The application was written within the Ruby on Rails framework, primarily because of existing experience within OSULP as well as due to the availability of a variety of plugins (“gems”) to speed development. Below are the technical requirements for the project, and the solutions we implemented to meet those goals.
- Implement a registration system
- Devise (https://github.com/plataformatec/devise) offers a standard and feature-laden solution for registration and authentication in Ruby on Rails applications.
- Allow multiple users to provide multiple translations of a single sentence and easily recall them within the application.
- The Globalize3 gem (https://github.com/globalize/globalize) provided the ability to assign and recall translations of a database object based on the user’s chosen locale. Using this in combination with user-specific locales (e.g., en-dickens or sw-antoinette) we could simply interact with models in a translation-aware way.
- Display carousels and other navigation methods common to mobile applications
- Wink Toolkit (http://www.winktoolkit.org/) provided us a small, easy to use, and customizable library that allowed for smooth animations in both the mobile and desktop environments. Their carousel and slider plugins in particular proved to be the most efficient amongst the potential solutions we found. Other alternatives, such as jQuery Mobile, Twitter Bootstrap, and Sencha Touch, either proved to be too complicated, have too much overhead, or resulted in jittery transitions.
So far only the first phase of development has been completed for this project, which leaves a few crucial elements to be finished.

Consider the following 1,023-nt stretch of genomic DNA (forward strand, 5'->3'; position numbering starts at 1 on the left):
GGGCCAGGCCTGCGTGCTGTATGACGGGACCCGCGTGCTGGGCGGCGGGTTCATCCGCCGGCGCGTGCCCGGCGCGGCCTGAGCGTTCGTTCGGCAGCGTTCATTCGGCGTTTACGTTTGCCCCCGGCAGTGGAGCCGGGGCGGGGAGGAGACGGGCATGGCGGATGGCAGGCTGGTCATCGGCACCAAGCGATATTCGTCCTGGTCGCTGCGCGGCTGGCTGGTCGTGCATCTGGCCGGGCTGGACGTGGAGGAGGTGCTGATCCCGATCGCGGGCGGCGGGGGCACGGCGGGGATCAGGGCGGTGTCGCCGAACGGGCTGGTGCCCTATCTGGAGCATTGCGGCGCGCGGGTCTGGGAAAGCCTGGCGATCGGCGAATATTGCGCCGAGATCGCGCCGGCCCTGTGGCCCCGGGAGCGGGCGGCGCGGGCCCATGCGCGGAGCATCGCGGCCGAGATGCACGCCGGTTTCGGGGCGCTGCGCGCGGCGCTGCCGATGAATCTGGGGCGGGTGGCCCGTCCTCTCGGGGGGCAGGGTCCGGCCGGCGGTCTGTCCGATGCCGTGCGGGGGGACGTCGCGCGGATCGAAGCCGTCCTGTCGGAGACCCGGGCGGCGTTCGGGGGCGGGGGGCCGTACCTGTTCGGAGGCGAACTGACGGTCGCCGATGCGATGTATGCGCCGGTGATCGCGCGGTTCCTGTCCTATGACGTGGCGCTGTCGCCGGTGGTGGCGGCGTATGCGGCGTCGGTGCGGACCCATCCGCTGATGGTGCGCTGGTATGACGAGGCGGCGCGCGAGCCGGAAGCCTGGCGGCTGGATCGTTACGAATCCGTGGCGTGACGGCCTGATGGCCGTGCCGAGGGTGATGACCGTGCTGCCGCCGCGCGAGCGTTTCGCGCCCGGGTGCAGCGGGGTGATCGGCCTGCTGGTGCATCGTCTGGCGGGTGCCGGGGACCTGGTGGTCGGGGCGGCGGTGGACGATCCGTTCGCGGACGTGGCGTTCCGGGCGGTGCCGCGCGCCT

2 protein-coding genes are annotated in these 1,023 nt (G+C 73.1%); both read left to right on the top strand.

There’s no way for an administrator to import stories, including both text and images, through the interface. Further, there is no automatic separation of books into portions of translatable text with related images – in the current iteration it is done largely through a manual process.
There is also no way for administrators to override the will of the crowd, leaving it open to multiple accounts poisoning the data.
Users are unable to recommend new languages and dialects for a book to be translated into. In the final iteration there would be the ability to vote on potential languages and make public those that have been suitably translated.
The offline functionality of the application needs to better enable the use of the site from remote locations. Currently it largely depends on the system’s local cache – the use of HTML5
localStorage as well as offline manifests could greatly improve its functionality when a user attempts to use the application without an active network.